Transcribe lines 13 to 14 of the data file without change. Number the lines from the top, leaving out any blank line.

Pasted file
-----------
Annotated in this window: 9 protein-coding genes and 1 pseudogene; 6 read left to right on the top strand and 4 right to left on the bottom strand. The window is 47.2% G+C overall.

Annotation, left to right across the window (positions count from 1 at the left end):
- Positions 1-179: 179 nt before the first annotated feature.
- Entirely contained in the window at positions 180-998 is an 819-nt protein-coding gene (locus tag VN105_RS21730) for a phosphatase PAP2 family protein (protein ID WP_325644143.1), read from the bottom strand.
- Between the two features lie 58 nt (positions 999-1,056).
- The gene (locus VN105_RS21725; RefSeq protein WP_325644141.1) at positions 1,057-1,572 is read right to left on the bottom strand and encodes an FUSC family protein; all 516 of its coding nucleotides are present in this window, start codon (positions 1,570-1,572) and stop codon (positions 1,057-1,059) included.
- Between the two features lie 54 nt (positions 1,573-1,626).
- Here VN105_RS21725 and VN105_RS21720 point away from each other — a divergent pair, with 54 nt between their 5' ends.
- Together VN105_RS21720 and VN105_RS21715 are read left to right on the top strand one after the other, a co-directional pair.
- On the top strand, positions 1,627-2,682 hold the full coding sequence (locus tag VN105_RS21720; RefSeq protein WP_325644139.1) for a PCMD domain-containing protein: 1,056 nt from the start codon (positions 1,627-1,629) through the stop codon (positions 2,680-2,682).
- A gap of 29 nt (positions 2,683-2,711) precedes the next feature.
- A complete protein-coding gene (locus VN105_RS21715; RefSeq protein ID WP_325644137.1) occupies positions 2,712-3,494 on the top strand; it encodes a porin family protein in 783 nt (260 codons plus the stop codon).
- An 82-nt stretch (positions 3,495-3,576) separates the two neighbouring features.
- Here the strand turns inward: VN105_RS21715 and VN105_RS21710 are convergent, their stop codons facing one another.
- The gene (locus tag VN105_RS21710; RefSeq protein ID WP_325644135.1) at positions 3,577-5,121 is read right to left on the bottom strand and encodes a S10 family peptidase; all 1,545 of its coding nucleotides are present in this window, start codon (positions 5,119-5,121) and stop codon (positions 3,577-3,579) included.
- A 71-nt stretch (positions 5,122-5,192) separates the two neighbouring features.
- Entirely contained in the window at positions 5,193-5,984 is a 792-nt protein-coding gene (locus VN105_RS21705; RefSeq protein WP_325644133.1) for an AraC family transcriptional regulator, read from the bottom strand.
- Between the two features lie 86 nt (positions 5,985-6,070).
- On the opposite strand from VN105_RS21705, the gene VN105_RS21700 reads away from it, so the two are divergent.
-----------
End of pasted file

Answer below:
- An 82-nt stretch (positions 3,495-3,576) separates the two neighbouring features.
- Here the strand turns inward: VN105_RS21715 and VN105_RS21710 are convergent, their stop codons facing one another.